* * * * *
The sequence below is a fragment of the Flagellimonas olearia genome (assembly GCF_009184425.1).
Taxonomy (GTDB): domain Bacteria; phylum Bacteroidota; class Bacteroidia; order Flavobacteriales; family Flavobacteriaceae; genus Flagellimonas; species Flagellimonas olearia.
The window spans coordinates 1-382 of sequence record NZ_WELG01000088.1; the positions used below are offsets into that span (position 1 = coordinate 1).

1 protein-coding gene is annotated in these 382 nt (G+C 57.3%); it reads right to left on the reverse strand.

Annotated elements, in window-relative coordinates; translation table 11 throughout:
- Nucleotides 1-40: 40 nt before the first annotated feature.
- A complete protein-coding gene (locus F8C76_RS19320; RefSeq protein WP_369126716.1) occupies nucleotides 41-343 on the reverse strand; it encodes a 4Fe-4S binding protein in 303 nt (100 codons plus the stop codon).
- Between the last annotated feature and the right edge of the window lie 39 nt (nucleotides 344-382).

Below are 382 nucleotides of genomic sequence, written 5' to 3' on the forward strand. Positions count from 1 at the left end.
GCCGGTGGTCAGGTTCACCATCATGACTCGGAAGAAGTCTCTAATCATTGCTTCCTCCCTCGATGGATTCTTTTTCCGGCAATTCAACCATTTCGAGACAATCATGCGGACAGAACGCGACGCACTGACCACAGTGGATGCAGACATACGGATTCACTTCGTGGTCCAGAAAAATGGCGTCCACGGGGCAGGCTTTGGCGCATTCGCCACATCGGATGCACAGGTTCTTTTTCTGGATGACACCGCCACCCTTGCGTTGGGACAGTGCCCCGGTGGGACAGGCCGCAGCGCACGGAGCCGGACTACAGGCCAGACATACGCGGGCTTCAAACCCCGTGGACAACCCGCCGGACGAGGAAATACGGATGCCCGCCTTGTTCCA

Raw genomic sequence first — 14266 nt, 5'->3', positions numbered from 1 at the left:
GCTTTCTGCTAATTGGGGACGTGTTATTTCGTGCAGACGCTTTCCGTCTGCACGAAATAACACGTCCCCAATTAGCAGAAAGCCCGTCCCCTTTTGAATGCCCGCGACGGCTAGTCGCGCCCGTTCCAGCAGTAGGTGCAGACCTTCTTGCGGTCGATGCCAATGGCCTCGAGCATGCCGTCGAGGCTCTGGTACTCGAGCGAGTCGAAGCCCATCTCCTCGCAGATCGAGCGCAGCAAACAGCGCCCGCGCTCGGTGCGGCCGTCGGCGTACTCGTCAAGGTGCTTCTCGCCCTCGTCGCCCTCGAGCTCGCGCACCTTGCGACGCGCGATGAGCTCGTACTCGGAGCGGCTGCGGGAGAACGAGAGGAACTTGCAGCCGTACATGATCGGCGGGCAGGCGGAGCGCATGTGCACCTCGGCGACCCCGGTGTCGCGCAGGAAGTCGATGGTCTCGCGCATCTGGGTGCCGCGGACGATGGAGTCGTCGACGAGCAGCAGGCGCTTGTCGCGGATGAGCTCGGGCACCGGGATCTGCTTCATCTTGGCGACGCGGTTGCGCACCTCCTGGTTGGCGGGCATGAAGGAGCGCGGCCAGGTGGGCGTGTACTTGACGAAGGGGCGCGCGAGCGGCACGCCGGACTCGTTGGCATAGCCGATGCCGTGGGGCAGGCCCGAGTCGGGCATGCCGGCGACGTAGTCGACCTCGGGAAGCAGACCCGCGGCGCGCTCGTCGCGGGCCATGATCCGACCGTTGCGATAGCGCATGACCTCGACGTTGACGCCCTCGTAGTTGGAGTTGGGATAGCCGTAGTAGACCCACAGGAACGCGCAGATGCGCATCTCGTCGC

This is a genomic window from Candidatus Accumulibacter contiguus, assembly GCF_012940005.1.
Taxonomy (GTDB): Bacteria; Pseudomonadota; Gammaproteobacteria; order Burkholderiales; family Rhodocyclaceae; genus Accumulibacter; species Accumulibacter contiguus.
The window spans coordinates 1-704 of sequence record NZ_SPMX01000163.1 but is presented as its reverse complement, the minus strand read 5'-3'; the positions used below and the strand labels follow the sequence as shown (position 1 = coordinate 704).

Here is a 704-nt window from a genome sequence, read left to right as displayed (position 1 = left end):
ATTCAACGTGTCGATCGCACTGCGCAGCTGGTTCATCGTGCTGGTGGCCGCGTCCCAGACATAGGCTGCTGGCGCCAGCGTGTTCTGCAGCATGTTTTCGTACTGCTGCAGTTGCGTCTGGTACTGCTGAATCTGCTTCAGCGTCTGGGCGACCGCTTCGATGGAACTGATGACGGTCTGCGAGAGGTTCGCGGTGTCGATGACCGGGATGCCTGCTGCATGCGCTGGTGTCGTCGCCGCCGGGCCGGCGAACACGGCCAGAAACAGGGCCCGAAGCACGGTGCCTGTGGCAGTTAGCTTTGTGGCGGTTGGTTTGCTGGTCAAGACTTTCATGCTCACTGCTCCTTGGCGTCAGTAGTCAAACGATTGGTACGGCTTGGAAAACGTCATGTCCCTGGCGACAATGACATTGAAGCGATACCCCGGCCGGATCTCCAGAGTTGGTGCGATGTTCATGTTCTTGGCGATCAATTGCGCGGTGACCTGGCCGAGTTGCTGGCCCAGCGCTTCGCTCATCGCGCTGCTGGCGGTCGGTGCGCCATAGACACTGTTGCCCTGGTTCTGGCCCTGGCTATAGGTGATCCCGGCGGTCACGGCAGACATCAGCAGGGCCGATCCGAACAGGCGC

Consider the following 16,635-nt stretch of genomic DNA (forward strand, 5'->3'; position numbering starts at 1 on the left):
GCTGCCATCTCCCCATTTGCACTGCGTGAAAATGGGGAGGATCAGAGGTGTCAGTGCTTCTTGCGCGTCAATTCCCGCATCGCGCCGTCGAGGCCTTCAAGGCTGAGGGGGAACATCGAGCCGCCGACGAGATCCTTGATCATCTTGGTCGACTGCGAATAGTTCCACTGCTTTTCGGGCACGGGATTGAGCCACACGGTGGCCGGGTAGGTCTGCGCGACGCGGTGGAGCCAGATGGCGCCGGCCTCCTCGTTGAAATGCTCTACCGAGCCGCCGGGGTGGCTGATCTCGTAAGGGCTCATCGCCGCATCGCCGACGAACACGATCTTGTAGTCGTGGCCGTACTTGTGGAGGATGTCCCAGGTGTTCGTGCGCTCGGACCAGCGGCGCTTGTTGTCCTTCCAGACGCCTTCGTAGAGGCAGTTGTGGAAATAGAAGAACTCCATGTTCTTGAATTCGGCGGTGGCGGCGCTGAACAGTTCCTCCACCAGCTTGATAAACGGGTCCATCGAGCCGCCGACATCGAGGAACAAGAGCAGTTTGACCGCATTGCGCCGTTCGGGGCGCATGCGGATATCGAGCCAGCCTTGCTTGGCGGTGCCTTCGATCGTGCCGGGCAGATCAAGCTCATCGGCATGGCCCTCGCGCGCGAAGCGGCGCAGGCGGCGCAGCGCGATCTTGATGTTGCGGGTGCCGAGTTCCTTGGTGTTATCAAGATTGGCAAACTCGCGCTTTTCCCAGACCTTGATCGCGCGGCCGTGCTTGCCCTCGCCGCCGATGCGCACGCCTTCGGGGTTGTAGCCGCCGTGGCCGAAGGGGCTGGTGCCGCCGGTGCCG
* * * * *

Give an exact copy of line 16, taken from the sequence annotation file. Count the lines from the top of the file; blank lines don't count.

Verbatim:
Here is a 704-nt window from a genome sequence, read left to right as displayed (position 1 = left end):